Lightspeed Magazine has a fun rundown of humanity’s historical efforts to send space transmissions to whatever intelligent life might be out there. The whole endeavor is slightly desperate and pathetic — “The chances of an alien civilization having the means, motive, and opportunity to catch any of these messages are slim; certainly it’s not likely that humanity will last long enough to catch any return messages.” Still, it’s nice knowing that Morse code and theremin music has been beamed into the heavens.
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1. The Morse Message (1962)
This audio salute, one of the first radio signals intended specifically for interstellar intelligence, was meant as a test of the new Evpatoria Planetary Radar (EPR). In November 1962, the Unique Korenberg Telescope Array transmitted the greeting towards Venus, using simple Morse Code. Given the location of Venus in November 1962, the message is even now winging its way towards Libra.
Message Content: The words “MIR,” “LENIN,” and “SSSR,” in Morse.
In case video chat wasn’t realistic enough for you. Via Brisbane Times:
Japanese researchers say they have developed a human-shaped mobile phone with a skin-like outer layer that enables users to feel closer to those on the other end.
“The mobile phone may feel like the person you are talking to,” the Advanced Telecommunications Research Institute International (ATR) said in a press release, describing the gadget as a “revolutionary telecom medium”.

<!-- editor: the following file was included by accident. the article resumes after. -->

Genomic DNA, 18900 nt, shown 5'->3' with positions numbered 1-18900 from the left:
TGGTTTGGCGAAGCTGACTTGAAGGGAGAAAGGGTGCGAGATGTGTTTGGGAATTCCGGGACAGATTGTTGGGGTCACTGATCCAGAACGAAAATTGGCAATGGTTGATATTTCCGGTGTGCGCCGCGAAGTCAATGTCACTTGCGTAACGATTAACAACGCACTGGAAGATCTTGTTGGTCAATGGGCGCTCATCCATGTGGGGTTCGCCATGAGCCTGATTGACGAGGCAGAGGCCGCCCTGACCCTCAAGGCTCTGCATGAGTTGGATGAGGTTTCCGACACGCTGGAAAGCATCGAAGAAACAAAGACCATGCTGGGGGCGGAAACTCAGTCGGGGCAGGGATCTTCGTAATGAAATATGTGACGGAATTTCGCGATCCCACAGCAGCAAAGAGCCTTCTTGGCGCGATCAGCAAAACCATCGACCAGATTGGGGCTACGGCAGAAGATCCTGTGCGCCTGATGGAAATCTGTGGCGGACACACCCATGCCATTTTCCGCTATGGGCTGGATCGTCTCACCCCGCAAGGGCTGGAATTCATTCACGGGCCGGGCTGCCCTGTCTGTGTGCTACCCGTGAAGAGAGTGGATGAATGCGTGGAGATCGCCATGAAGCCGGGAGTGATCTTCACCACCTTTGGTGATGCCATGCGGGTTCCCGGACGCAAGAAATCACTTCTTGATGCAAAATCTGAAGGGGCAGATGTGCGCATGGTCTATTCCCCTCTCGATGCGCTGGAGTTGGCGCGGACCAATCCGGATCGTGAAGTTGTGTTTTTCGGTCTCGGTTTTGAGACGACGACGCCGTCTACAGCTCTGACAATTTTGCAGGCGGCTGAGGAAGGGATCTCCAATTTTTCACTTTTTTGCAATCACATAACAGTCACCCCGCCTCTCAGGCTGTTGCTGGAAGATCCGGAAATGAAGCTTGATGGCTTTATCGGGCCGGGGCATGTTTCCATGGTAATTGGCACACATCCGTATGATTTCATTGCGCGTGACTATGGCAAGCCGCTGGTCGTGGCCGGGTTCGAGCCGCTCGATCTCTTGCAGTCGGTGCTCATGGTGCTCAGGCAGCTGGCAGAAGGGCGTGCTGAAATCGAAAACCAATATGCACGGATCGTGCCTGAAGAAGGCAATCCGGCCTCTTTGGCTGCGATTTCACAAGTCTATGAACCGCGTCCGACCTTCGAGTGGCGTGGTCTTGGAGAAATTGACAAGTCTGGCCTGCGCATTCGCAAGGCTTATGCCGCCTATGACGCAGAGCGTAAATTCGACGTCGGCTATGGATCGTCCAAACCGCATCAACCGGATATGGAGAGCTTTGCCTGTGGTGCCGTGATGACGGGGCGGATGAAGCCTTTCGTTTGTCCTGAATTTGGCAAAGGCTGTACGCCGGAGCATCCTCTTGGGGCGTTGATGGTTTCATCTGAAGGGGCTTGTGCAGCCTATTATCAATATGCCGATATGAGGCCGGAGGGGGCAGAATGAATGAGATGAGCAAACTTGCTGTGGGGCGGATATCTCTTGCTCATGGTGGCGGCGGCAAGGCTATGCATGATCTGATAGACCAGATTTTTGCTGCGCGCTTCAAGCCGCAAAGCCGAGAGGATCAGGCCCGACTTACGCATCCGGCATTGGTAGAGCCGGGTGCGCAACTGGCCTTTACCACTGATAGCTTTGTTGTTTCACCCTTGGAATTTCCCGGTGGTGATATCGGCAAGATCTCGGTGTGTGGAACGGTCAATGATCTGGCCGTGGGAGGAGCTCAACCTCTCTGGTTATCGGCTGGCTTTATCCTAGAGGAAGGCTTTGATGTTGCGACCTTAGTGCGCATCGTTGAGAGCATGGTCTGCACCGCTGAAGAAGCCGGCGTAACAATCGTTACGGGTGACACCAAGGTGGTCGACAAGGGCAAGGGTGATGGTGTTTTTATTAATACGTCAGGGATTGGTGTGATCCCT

The project is a collaboration between Osaka University, the mobile telephone operator NTT DoCoMo and other institutes.
They hope to put it into commercial production within five years by adding image and voice recognition functions.
[Continues at Brisbane Times]
Just more evidence that non-human animal species have deeper intelligence than we give them credit for, and communicate in ways to which we are oblivious. Wired Science discusses a secret form of bird-language, which we should probably learn if we hope to foil the coming avian takeover:
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The discovery of messages in raptors’ nests has raised the possibility that many bird species encode signals into these structures, with seemingly decorative flourishes actually full of meaning.
Among black kites, scraps of white plastic are used to signal territorial dominance. To other kites, the scraps are a warning sign. To humans, they hint at an unappreciated world of animal communication.
“It’s probably very common that other bird species decorate their nests in ways compatible with what we found,” said Fabrizio Sergio, a biologist at the Doñana Biological Station in Spain. “And not only birds, but fish and mammals.”
A few species, such black wheateaters and bowerbirds, are already known to use nest design in courtship displays.
If you’re going to rely on a phone app to keep your children safe, I suppose this is a good one. BBC News reports:
A mobile phone application which claims to identify adults posing as children is to be released.
The team behind Child Defence says the app can analyse language to generate an age profile, identifying potential paedophiles.
Isis Forensics developed the tool after parental concerns over children accessing sites on their mobiles.
But child protection experts warned against such technology lulling people into thinking they are safe.
Child Defence project leader James Walkerdine, based at Lancaster University, said: “This software improves children’s chances of working out that something isn’t right.
[Continues at BBC News]